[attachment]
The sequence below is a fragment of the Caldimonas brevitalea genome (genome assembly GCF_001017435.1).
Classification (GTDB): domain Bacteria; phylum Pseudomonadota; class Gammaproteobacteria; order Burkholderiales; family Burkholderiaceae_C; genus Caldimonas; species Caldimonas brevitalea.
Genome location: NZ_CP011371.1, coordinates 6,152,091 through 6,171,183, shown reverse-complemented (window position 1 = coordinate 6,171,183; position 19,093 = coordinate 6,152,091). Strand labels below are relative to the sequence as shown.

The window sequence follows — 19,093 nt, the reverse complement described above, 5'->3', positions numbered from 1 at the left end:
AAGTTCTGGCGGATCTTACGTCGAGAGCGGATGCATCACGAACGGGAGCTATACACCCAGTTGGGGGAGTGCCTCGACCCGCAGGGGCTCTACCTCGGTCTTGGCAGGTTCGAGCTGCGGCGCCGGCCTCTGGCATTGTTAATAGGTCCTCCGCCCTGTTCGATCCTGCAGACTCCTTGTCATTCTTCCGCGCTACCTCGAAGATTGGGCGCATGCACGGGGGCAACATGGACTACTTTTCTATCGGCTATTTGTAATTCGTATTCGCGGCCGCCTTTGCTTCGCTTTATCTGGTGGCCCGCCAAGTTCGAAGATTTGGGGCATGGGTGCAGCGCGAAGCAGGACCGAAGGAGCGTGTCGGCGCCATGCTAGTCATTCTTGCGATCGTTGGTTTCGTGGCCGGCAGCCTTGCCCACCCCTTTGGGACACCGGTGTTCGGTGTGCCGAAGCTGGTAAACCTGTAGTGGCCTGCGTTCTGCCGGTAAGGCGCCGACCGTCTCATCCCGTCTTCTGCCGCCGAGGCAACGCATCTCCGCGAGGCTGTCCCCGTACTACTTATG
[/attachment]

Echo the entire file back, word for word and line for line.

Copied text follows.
The sequence below is a fragment of the Caldimonas brevitalea genome (genome assembly GCF_001017435.1).
Classification (GTDB): domain Bacteria; phylum Pseudomonadota; class Gammaproteobacteria; order Burkholderiales; family Burkholderiaceae_C; genus Caldimonas; species Caldimonas brevitalea.
Genome location: NZ_CP011371.1, coordinates 6,152,091 through 6,171,183, shown reverse-complemented (window position 1 = coordinate 6,171,183; position 19,093 = coordinate 6,152,091). Strand labels below are relative to the sequence as shown.

The window sequence follows — 19,093 nt, the reverse complement described above, 5'->3', positions numbered from 1 at the left end:
AAGTTCTGGCGGATCTTACGTCGAGAGCGGATGCATCACGAACGGGAGCTATACACCCAGTTGGGGGAGTGCCTCGACCCGCAGGGGCTCTACCTCGGTCTTGGCAGGTTCGAGCTGCGGCGCCGGCCTCTGGCATTGTTAATAGGTCCTCCGCCCTGTTCGATCCTGCAGACTCCTTGTCATTCTTCCGCGCTACCTCGAAGATTGGGCGCATGCACGGGGGCAACATGGACTACTTTTCTATCGGCTATTTGTAATTCGTATTCGCGGCCGCCTTTGCTTCGCTTTATCTGGTGGCCCGCCAAGTTCGAAGATTTGGGGCATGGGTGCAGCGCGAAGCAGGACCGAAGGAGCGTGTCGGCGCCATGCTAGTCATTCTTGCGATCGTTGGTTTCGTGGCCGGCAGCCTTGCCCACCCCTTTGGGACACCGGTGTTCGGTGTGCCGAAGCTGGTAAACCTGTAGTGGCCTGCGTTCTGCCGGTAAGGCGCCGACCGTCTCATCCCGTCTTCTGCCGCCGAGGCAACGCATCTCCGCGAGGCTGTCCCCGTACTACTTATG